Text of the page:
More Corruption Revealed as NSW Government Pre-Approves Planning Application

Government Corruption in Australia21st May 2014

By Andy Whiteley

Contributing writer for Wake Up World

The smell of corruption has been emanating from the NSW State Government for some time now, and it has been particularly strong downwind of the NSW Central Coast and Hunter regions.

Recent investigations conducted by the Independent Commission Against Corruption (ICAC) into government activities has led the independent regulator to pursue corruption allegations against countless members of government’s highest offices, including charges from funding fraud and money laundering, to corruption of regulatory process; the common theme, corporate back-scratching and the systemic sell-off of the NSW environment.

But, as details of the approvals for the disputed Calga quarry, T4 Newcastle coal port and Bentley gas drilling sites continue to emerge, it appears ICAC may only have scratched the surface of the corrupt dealings in NSW Government.

First, here’s a recap of some of the recent low-lights:

Former NSW Premier Barry O’Farrell announced his resignation after misleading an ICAC investigation into ‘gifts’ he received in office.

— ICAC is investigating Central Coast MPs Chris Spence and Darren Webber who allegedly solicited payments in return for favours.

— Tim Owen, Liberal MP for Newcastle, the home of the disputed T4 Coal Port extension, was accused by ICAC of receiving money “under the table” to fund his election campaign.

NSW Police Minister Mike Gallacher resigned after ICAC decided to pursue him over an alleged plot to disguise developer donations.

ICAC made money laundering allegations against Former NSW Energy Minister Chris Hartcher, who (along with Gallacher) allegedly funnelled cash through two Liberal Party slush funds over a 3 year period.

— Tim Koelma, the former Hartcher political staffer was accused by ICAC of “lying through his teeth” to the ICAC enquiry.

— Parliamentary Secretary to the Premier, Marie Ficarra was accused of soliciting a donation from a banned donor, and stood down.

— Three state backbenchers suspended themselves from the Liberal Party pending the outcome of the inquiry…

— Federal Finance Minister/Assistant Treasurer, Arthur Sinodinos, stood down…

— NSW Liberal party’s Finance Director Simon McInnes stood down…

— Chairman of the Liberal fund-raising body, Paul Nicolaou, resigned…

— It is even possible the Prime Minister may be implicated, as ICAC investigators reportedly “inch closer to the Prime Minster’s office”.

And in major news in the Northern Rivers region this week…

The new NSW Energy Minister, Anthony Roberts, suspended coal seam gas (fracking) company Metgasco’s drilling rights, halting operations at the disputed Bentley site in the state’s north. Mr Roberts says ICAC discovered links between Metgasco and former Labor powerbroker Eddie Obeid, while community consultation on the project was effectively bypassed. The matter has now been referred to the ICAC corruption commission.

But while the Northern Rivers community celebrates, elsewhere, members of the Central Coast and Hunter communities say the approval processes for the disputed quarry extension at Calga and T4 Coal Port extension at Newcastle showed similar disregard for community consultation. Notably, Tony Kelly, the Labor MP who now faces prosecution after ICAC found that he engaged in corrupt activities, was the Planning Minister when the mining company Rocla Materials first applied for the new quarry at Calga.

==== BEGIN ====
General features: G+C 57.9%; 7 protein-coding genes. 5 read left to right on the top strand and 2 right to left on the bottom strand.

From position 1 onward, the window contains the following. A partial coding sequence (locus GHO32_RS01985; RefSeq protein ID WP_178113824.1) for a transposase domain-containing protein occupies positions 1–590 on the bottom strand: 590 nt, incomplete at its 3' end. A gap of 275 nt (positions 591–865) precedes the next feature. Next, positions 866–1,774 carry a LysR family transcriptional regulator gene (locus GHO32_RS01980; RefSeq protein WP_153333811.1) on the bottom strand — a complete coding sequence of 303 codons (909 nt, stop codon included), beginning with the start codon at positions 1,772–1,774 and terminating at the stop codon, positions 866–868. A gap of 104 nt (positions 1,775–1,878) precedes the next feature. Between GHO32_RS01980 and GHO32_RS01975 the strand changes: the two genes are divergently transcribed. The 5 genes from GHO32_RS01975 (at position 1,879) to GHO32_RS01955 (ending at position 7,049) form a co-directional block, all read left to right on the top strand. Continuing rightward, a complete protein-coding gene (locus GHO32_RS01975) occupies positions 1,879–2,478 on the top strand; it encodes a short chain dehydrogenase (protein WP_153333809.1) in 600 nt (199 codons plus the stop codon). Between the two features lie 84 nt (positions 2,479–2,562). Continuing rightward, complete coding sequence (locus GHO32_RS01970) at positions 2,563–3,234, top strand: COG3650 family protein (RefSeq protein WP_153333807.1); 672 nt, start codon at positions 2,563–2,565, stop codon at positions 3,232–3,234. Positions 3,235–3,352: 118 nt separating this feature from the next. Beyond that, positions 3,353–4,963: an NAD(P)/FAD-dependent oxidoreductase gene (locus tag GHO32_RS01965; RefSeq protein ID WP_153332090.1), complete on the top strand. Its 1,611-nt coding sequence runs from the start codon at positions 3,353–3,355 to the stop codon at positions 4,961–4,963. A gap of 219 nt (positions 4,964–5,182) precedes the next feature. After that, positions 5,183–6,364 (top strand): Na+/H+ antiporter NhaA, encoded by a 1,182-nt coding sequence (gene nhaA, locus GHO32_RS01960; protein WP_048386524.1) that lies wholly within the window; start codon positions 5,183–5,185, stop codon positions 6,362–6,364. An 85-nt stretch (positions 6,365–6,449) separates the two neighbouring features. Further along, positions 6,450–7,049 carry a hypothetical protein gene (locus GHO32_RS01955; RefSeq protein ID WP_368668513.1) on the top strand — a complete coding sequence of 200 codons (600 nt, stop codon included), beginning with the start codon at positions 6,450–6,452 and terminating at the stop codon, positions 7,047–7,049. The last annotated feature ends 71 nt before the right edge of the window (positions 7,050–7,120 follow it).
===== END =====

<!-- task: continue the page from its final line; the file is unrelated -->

Let’s look a bit deeper.

Corruption at Calga?

In late December 2013, mining company Rocla Materials Pty Ltd was granted the permission of the NSW State Government to extend its quarrying operation, a proposal that would see the company remove a million tonnes of high sandstone aquifer rock from the waterways at Calga each year for the next 24 years.

But according to a January 2014 Daily Telegraph report, Ian Sutton, the President of sustainability project Equilibrium Future Solutions said the impacts on the area’s already-struggling water table cause irreversible environmental damage and put pressure on the region’s hanging swamps, natural waterways, and over 30 endangered species that rely on them. (Read more here).

Adding to questions of environmental sustainability, Calga Peats Ridge Community Group spokesman Peter Campbell said in December “there were large discrepancies with the Department of Planning’s water calculations, based on a hydrological assessment report conducted earlier this year. The group found that the amount of water the expanded mine will need is 74 million litres per year but Rocla only has a licence to remove six million litres per year. How the heck are they going to do it?”

The disputed area also includes several sacred Aboriginal sites, including a rare and significant women’s site, all part of the ancient Aboriginal Dreaming Track. Its destruction by Rocla would destroy with it tens of thousands of years of Aboriginal heritage, in yet another affront to the ancient indigenous culture of Australia. Chairwoman of the Guringai Tribal Link Aboriginal Corporation, Tracey Howie, said land bordering the mine is ”one of the most culturally sensitive and significant areas in the Sydney Basin”.

Existing mine site - The proposed quarry, will be up to 3 times the size of the existing quarryDespite the extreme damage it is predicted to cause to the region’s waterways, endangered species and ancient sacred Aboriginal places, the NSW State Government granted its approval to Rocla to extend its quarrying operation by around 300%. Although Rocla Materials development manager John Gardiner said the concerns of residents and the Aboriginal community “has been looked at thoroughly by competent people”, Gosford City Deputy Mayor Bob Ward disagrees.

In a statement released in January, Councillor Ward said the release of a council report just before Christmas allowed the local council to avoid scrutiny from the media and the wider community, and that he is “very concerned about the impact of the quarry’s expansion on the community”. He elaborated that: